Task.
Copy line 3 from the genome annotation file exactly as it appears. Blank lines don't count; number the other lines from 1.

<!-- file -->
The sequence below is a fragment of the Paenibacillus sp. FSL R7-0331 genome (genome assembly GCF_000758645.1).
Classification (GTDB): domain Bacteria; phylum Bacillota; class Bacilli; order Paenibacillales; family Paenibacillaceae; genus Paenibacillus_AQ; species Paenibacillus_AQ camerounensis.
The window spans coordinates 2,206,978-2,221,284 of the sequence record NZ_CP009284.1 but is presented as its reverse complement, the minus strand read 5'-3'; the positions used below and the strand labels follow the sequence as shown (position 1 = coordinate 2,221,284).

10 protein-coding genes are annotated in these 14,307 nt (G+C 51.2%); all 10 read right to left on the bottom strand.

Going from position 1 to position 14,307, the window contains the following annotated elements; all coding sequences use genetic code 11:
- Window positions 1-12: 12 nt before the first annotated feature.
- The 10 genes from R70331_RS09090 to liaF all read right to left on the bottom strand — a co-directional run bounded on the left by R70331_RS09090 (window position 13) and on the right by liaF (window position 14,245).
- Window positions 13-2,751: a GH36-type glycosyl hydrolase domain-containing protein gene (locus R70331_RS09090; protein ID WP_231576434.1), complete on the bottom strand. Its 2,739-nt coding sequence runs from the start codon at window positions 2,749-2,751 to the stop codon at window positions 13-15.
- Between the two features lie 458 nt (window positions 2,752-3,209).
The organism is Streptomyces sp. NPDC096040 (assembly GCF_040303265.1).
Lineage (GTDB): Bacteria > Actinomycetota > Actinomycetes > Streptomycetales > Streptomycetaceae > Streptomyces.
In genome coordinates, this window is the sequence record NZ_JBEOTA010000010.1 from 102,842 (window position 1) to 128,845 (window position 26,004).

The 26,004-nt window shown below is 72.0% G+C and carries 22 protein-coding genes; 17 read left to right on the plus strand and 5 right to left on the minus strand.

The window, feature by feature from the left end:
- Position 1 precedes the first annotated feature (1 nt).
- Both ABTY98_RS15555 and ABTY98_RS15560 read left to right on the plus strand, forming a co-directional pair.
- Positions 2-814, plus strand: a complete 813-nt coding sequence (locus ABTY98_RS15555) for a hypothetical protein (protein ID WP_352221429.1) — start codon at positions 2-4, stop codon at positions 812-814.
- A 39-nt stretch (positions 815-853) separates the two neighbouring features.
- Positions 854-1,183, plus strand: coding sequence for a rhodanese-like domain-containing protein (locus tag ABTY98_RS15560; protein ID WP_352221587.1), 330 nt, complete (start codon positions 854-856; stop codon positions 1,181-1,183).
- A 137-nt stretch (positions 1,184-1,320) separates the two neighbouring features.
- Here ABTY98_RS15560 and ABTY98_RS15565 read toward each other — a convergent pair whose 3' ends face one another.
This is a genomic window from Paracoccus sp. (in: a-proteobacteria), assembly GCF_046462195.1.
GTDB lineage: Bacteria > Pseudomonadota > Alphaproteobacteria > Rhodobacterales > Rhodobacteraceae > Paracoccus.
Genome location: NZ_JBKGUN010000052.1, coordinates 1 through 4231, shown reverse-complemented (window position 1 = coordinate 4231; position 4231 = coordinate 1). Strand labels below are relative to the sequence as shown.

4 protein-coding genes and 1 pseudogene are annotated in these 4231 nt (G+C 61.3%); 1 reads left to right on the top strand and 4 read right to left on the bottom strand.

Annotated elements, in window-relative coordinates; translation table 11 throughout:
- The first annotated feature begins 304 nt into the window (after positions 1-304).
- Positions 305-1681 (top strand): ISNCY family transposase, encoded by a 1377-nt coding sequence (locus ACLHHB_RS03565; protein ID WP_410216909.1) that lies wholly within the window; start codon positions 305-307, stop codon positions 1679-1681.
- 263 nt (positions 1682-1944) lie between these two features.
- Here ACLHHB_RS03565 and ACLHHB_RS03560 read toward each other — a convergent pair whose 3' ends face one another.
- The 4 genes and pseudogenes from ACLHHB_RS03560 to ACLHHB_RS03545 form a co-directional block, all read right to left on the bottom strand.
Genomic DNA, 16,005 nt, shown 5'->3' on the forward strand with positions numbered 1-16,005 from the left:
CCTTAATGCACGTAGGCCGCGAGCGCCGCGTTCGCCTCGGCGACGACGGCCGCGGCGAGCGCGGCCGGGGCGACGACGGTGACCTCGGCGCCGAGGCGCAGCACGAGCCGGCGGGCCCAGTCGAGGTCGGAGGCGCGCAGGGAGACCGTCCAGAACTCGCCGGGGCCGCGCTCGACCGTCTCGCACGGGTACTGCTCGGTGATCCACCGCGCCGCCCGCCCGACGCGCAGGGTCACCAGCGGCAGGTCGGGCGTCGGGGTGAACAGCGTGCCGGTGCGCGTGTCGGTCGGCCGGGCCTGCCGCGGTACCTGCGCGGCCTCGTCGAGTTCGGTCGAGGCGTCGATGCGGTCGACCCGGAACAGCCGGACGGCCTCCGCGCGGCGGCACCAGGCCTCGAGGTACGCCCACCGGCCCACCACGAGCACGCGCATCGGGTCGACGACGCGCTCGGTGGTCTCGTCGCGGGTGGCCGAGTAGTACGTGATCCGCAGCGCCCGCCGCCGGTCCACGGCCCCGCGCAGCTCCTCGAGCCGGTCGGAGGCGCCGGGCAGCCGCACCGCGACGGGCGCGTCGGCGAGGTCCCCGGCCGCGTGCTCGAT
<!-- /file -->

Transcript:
The window spans coordinates 2,206,978-2,221,284 of the sequence record NZ_CP009284.1 but is presented as its reverse complement, the minus strand read 5'-3'; the positions used below and the strand labels follow the sequence as shown (position 1 = coordinate 2,221,284).